Oh Palatino.

Palatino examples. Source: Wikipedia

Palatino was once my favorite typeface.

It dates back to around 1987 when I first tried to do page layout on a Mac with PageMaker.

There were not many visually appealing typefaces like today, and characters were not rendered nicely as they are now — you saw rough, pixelated letters on the 72-dpi screen and used your best guess to expect what would come out from the 300-dpi LaserWriter.

Once the best

In a world dominated by Times New Roman and Helvetica, the elegant, stylish Palatino stands out. It’s easy to read and balanced, and, most importantly, it establishes your status as a professional document designer who knows the right typography stuff.

Honorable mentions

If not Palatino, my favorite alternative to Times New Roman was Garamond (especially Apple’s own Apple Garamond), Bodoni and sometimes even Trajan, a classic typeface without lower case letters; while the alternative of choice to Helvetica was Futura, Optima and later Adobe Myriad.

Long-life fonts are good fonts

Don’t get me wrong. While I always avoid using Times New Roman or Helvetica without thinking, they are still venerable, visually appealing fonts as they are widely used and respected around the world for decades.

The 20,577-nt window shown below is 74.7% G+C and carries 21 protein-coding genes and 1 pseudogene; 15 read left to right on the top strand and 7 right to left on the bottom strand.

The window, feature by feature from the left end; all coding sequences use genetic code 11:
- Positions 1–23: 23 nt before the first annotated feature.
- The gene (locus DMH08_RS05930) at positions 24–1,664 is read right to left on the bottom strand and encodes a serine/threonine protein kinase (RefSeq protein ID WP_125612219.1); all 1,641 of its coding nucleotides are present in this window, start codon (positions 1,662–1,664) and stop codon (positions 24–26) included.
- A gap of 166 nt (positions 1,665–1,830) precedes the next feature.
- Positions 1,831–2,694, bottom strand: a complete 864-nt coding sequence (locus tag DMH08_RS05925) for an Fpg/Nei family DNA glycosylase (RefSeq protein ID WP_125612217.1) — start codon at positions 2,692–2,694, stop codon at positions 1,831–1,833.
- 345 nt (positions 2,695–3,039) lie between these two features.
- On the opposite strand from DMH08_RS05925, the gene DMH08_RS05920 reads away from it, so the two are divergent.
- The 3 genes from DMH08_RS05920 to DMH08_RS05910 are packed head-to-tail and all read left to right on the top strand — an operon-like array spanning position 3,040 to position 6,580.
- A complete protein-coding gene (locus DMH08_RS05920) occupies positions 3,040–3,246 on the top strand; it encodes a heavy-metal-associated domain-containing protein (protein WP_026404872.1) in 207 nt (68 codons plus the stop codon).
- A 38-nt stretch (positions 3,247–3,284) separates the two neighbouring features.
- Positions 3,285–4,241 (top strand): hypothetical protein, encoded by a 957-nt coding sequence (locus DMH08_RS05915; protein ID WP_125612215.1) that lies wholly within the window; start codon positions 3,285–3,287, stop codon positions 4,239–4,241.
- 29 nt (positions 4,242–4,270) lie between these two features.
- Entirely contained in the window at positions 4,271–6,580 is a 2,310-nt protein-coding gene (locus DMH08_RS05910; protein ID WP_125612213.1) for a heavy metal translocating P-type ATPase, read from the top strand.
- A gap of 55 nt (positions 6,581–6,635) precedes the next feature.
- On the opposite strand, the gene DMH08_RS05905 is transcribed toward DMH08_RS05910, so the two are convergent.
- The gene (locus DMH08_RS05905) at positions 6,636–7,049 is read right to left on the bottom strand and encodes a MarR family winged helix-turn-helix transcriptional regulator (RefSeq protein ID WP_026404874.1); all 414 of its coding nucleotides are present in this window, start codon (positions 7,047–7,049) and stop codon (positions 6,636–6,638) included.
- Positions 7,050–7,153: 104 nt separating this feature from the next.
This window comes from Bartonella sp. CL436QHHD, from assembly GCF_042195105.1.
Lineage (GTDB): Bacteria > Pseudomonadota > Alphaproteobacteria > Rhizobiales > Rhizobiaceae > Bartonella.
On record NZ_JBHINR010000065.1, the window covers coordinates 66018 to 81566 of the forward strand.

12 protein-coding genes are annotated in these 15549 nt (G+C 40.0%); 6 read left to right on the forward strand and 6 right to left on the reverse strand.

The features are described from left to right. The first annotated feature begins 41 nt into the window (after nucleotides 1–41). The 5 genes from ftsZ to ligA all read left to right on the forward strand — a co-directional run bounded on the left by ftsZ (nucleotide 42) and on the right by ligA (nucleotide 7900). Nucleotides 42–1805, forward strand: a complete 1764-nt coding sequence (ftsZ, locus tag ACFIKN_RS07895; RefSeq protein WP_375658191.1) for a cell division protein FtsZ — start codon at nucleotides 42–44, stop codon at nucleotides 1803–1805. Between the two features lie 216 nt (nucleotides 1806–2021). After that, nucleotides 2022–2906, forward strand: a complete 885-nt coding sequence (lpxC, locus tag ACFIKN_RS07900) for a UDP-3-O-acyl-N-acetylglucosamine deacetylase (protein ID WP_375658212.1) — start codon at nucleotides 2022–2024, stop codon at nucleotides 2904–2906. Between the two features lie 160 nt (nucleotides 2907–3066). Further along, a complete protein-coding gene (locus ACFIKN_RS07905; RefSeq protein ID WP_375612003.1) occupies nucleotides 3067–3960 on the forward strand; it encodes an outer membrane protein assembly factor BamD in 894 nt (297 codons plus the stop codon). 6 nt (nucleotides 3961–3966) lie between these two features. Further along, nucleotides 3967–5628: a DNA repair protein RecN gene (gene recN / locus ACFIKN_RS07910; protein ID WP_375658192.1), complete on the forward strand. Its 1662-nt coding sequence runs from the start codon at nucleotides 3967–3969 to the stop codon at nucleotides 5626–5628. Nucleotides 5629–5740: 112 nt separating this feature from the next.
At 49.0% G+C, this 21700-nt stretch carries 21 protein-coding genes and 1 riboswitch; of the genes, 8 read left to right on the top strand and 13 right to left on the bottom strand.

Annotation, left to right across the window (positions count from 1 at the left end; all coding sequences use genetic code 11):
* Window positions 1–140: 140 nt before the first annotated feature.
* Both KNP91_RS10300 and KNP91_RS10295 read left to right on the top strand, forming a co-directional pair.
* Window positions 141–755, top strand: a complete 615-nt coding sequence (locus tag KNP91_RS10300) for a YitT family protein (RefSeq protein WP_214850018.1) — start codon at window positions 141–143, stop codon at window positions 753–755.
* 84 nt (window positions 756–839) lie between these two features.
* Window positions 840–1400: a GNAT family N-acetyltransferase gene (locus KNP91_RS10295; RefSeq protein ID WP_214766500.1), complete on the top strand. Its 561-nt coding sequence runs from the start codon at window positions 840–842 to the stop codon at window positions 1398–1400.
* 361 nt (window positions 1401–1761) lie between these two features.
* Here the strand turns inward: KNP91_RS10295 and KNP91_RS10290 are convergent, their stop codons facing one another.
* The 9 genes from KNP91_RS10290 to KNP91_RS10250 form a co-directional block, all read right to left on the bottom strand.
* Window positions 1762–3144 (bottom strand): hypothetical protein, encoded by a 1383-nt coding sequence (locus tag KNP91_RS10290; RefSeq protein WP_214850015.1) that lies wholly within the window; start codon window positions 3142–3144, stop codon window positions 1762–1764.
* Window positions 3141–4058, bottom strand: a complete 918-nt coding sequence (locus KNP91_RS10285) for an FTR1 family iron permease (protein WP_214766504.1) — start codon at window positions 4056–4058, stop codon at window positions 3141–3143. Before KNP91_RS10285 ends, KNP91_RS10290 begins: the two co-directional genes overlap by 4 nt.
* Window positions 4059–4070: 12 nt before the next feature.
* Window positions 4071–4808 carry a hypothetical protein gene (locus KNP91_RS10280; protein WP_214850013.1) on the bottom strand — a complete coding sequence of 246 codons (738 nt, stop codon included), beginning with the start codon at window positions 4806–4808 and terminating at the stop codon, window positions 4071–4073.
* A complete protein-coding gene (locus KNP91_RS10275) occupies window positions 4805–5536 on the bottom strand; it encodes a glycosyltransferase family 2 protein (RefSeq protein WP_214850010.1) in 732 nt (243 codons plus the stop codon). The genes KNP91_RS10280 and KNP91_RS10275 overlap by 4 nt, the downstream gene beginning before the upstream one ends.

I especially like thin variation of Helvetica Neue. It’s eye-pleasing, modern and sometimes more futuristic than Futura.


I use Palatino less these days as well as Futura and Garamond. Availability of more alternative typefaces on both Mac and Windows is definitely a reason, and trying new fonts on artworks or publications becomes less risky thanks to the new rendering and display technology — namely after the development of TrueType technology and incorporation of NeXT’s Display PostScript iteration into Mac OS.

Maybe the most important: all those typefaces mentioned were designed for printing, and today they are not the best for reading on the smaller mobile device screens with extremely high resolutions (comparing to the archaic 72-dpi CRTs).

And Palatino, for that matter, is showing its age. While the relatively straight strokes and loops are still handsome and masculine, its apparent characteristics and “personality” are, to me, too strong and too vivid that overwhelm the contents.

Not bad at all

Again, it’s not I don’t like Palatino anymore; I am just getting tired of it as it shows its inadequacy in the Retina age.

It’s not bad at all, but there’re just better alternatives.

Chinese edition of this article.


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